Remote sensing cartography and GIS are part of ordinary practice in restoration ecology in discriminating patches of habitats, defining objectives, and planning the monitoring phase, but derived information is not always consistent with field survey. We assessed the mapping process efficiency in discriminating different communities, relying on plant composition data, and considering the effect of sample size and plot dimension (grain), in a heterogeneous environment in Tuscany (central Italy). We identified four land cover classes on a land cover map produced with object-oriented technique; hence we conducted a sampling of 64 plots (4 zones x 4 classes x 4 plots), estimating vascular plant cover using a point-quadrant method. Plots were nested squares with side lengths of 0.50 m, 1 m and, limited to a sub-sample, 2 m. We evaluated the effect of sample size and grain using permutational multivariate analysis of variance (PERMANOVA), testing the simultaneous response of species composition compared to land cover classes. Results demonstrated that for a sample size of 64 plots, grain does not influence the ability of discriminating among the habitat types investigated, while for a smaller sub-sample the effect of grain is significant and communities cannot be distinguished at all plot dimensions. Outcomes corroborate the hypothesis that sampling at a series of scales of observations and an adequate sample size can improve monitoring efficiency in restoration ecology.

Spatial scale and sampling size affect the concordance between remotely sensed information and plant community discrimination in restoration monitoring / Marignani, M.; Del Vico, E.; Maccherini, S.. - In: BIODIVERSITY AND CONSERVATION. - ISSN 1572-9710. - 16:13(2007), pp. 3851-3861. [10.1007/s10531-007-9184-4]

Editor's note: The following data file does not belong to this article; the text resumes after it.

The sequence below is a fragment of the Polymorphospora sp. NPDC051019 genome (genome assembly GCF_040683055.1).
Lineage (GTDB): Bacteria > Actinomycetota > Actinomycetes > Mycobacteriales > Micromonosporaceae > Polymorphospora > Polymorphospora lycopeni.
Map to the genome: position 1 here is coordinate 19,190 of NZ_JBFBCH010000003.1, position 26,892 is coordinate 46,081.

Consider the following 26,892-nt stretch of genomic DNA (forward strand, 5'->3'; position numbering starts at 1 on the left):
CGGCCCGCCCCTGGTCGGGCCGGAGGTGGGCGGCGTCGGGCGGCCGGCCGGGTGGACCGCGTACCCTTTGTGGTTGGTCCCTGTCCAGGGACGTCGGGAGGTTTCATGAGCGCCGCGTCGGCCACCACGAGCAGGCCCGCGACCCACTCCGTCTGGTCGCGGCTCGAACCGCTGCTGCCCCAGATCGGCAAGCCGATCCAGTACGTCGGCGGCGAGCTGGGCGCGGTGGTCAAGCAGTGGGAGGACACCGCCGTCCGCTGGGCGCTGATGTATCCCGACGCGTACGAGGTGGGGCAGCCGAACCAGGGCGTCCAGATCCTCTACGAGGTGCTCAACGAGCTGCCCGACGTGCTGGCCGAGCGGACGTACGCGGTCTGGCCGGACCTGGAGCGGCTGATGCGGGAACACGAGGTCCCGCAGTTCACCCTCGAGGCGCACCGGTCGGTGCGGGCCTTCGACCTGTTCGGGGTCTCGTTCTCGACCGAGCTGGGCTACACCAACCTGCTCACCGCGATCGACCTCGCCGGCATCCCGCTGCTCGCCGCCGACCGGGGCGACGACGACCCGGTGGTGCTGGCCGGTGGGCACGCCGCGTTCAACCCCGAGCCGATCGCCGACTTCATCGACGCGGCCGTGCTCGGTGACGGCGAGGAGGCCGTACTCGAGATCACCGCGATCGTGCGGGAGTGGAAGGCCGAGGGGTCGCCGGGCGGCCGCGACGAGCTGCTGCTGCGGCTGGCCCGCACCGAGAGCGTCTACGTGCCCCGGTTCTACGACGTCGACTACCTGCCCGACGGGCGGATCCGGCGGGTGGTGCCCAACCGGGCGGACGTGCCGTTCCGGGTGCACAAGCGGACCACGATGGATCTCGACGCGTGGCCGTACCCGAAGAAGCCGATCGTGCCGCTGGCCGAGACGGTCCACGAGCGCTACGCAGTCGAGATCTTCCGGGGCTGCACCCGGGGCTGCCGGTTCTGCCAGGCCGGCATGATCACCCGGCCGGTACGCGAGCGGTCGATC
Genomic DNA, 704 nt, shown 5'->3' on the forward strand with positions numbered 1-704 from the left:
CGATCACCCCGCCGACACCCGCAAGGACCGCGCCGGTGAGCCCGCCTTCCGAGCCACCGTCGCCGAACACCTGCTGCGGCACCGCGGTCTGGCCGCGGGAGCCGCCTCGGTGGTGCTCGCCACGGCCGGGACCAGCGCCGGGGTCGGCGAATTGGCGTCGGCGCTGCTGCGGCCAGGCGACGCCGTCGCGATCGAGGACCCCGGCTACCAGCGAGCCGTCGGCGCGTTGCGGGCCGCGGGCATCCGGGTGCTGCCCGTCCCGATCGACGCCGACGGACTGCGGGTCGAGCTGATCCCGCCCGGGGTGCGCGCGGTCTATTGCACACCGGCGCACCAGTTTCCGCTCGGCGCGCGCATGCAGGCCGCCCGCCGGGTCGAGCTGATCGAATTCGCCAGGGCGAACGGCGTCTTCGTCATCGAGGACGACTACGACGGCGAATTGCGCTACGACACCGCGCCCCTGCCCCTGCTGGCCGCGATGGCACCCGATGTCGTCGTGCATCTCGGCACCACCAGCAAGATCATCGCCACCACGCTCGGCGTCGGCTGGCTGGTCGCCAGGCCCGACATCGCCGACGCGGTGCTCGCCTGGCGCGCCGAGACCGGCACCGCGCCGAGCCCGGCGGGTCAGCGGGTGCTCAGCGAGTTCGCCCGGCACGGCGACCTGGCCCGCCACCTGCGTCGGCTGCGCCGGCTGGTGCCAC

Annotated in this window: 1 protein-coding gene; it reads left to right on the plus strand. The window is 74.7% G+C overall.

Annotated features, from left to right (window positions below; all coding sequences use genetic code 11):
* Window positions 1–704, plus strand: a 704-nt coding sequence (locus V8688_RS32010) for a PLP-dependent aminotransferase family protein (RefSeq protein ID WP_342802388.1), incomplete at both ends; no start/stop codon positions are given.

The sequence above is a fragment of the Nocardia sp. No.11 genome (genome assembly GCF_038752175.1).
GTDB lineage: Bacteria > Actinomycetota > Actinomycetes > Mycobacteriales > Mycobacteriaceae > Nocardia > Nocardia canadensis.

Spatial scale and sampling size affect the concordance between remotely sensed information and plant community discrimination in restoration monitoring

Del Vico E.;
2007

Abstract

Remote sensing cartography and GIS are part of ordinary practice in restoration ecology in discriminating patches of habitats, defining objectives, and planning the monitoring phase, but derived information is not always consistent with field survey. We assessed the mapping process efficiency in discriminating different communities, relying on plant composition data, and considering the effect of sample size and plot dimension (grain), in a heterogeneous environment in Tuscany (central Italy). We identified four land cover classes on a land cover map produced with object-oriented technique; hence we conducted a sampling of 64 plots (4 zones x 4 classes x 4 plots), estimating vascular plant cover using a point-quadrant method. Plots were nested squares with side lengths of 0.50 m, 1 m and, limited to a sub-sample, 2 m. We evaluated the effect of sample size and grain using permutational multivariate analysis of variance (PERMANOVA), testing the simultaneous response of species composition compared to land cover classes. Results demonstrated that for a sample size of 64 plots, grain does not influence the ability of discriminating among the habitat types investigated, while for a smaller sub-sample the effect of grain is significant and communities cannot be distinguished at all plot dimensions. Outcomes corroborate the hypothesis that sampling at a series of scales of observations and an adequate sample size can improve monitoring efficiency in restoration ecology.
2007
multi-scale; monitoring efficiency; grasslands; GIS; plant community; PERMANOVA
01 Pubblicazione su rivista::01a Articolo in rivista
Spatial scale and sampling size affect the concordance between remotely sensed information and plant community discrimination in restoration monitoring / Marignani, M.; Del Vico, E.; Maccherini, S.. - In: BIODIVERSITY AND CONSERVATION. - ISSN 1572-9710. - 16:13(2007), pp. 3851-3861. [10.1007/s10531-007-9184-4]
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Utilizza questo identificativo per citare o creare un link a questo documento: https://hdl.handle.net/11573/1684051
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